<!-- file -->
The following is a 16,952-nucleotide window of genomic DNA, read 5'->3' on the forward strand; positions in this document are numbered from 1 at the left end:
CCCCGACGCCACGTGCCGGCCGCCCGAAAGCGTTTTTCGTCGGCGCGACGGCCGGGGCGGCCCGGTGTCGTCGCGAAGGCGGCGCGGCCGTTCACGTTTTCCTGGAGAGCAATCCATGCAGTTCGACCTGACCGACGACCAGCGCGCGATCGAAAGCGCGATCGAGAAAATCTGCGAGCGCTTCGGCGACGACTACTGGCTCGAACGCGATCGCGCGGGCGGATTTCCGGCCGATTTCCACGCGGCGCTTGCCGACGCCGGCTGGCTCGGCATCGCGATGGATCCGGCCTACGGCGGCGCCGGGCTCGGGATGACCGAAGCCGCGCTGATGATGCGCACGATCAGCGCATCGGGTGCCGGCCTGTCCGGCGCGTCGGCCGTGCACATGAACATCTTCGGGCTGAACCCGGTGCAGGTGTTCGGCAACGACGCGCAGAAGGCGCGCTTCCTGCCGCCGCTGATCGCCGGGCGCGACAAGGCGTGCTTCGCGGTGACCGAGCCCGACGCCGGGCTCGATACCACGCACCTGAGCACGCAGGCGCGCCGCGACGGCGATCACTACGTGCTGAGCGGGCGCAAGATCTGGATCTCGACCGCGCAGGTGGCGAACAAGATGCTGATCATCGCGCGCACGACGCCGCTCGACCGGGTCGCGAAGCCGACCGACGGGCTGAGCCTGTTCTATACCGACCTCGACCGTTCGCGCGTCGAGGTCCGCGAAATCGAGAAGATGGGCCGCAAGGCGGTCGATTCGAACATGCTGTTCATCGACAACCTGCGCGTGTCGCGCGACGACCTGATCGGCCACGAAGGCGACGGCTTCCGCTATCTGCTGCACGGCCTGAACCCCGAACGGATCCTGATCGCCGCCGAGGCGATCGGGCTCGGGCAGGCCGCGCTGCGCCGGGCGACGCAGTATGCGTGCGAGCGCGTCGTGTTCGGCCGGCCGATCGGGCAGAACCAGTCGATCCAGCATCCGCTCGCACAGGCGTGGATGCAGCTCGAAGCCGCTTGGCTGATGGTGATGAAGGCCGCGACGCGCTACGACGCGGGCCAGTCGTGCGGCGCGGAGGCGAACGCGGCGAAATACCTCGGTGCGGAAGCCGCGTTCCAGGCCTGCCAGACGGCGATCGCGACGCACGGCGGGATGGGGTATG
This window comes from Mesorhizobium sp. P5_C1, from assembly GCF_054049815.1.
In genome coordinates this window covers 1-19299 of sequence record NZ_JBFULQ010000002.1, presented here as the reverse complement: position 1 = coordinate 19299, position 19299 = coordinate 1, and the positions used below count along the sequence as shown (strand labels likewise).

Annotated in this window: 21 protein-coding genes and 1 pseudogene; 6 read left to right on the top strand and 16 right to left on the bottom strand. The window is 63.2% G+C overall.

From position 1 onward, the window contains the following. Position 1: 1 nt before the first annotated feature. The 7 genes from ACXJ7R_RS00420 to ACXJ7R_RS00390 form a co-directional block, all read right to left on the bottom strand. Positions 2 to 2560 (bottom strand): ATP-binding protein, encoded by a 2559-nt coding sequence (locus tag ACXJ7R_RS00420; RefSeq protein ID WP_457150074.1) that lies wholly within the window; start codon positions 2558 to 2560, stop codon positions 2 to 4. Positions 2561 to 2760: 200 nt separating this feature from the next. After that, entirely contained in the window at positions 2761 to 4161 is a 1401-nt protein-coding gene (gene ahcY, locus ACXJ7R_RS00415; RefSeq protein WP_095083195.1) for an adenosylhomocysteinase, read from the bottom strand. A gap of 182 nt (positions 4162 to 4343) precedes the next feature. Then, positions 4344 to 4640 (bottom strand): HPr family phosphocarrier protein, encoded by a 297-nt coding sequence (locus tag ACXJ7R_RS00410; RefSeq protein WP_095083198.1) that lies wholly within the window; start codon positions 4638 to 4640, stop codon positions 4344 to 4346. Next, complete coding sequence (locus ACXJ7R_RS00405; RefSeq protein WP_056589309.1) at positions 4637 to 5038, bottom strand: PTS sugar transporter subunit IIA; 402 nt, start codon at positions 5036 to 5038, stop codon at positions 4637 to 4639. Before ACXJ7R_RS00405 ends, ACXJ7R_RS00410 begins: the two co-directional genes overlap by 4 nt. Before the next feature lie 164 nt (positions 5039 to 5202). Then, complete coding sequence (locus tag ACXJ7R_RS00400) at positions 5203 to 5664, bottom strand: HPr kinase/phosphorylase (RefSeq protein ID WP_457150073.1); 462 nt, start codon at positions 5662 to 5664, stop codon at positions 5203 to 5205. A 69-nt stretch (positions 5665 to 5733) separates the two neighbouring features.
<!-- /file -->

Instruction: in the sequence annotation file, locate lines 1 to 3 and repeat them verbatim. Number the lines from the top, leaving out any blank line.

The following is a 16,952-nucleotide window of genomic DNA, read 5'->3' on the forward strand; positions in this document are numbered from 1 at the left end:
CCCCGACGCCACGTGCCGGCCGCCCGAAAGCGTTTTTCGTCGGCGCGACGGCCGGGGCGGCCCGGTGTCGTCGCGAAGGCGGCGCGGCCGTTCACGTTTTCCTGGAGAGCAATCCATGCAGTTCGACCTGACCGACGACCAGCGCGCGATCGAAAGCGCGATCGAGAAAATCTGCGAGCGCTTCGGCGACGACTACTGGCTCGAACGCGATCGCGCGGGCGGATTTCCGGCCGATTTCCACGCGGCGCTTGCCGACGCCGGCTGGCTCGGCATCGCGATGGATCCGGCCTACGGCGGCGCCGGGCTCGGGATGACCGAAGCCGCGCTGATGATGCGCACGATCAGCGCATCGGGTGCCGGCCTGTCCGGCGCGTCGGCCGTGCACATGAACATCTTCGGGCTGAACCCGGTGCAGGTGTTCGGCAACGACGCGCAGAAGGCGCGCTTCCTGCCGCCGCTGATCGCCGGGCGCGACAAGGCGTGCTTCGCGGTGACCGAGCCCGACGCCGGGCTCGATACCACGCACCTGAGCACGCAGGCGCGCCGCGACGGCGATCACTACGTGCTGAGCGGGCGCAAGATCTGGATCTCGACCGCGCAGGTGGCGAACAAGATGCTGATCATCGCGCGCACGACGCCGCTCGACCGGGTCGCGAAGCCGACCGACGGGCTGAGCCTGTTCTATACCGACCTCGACCGTTCGCGCGTCGAGGTCCGCGAAATCGAGAAGATGGGCCGCAAGGCGGTCGATTCGAACATGCTGTTCATCGACAACCTGCGCGTGTCGCGCGACGACCTGATCGGCCACGAAGGCGACGGCTTCCGCTATCTGCTGCACGGCCTGAACCCCGAACGGATCCTGATCGCCGCCGAGGCGATCGGGCTCGGGCAGGCCGCGCTGCGCCGGGCGACGCAGTATGCGTGCGAGCGCGTCGTGTTCGGCCGGCCGATCGGGCAGAACCAGTCGATCCAGCATCCGCTCGCACAGGCGTGGATGCAGCTCGAAGCCGCTTGGCTGATGGTGATGAAGGCCGCGACGCGCTACGACGCGGGCCAGTCGTGCGGCGCGGAGGCGAACGCGGCGAAATACCTCGGTGCGGAAGCCGCGTTCCAGGCCTGCCAGACGGCGATCGCGACGCACGGCGGGATGGGGTATG
This window comes from Mesorhizobium sp. P5_C1, from assembly GCF_054049815.1.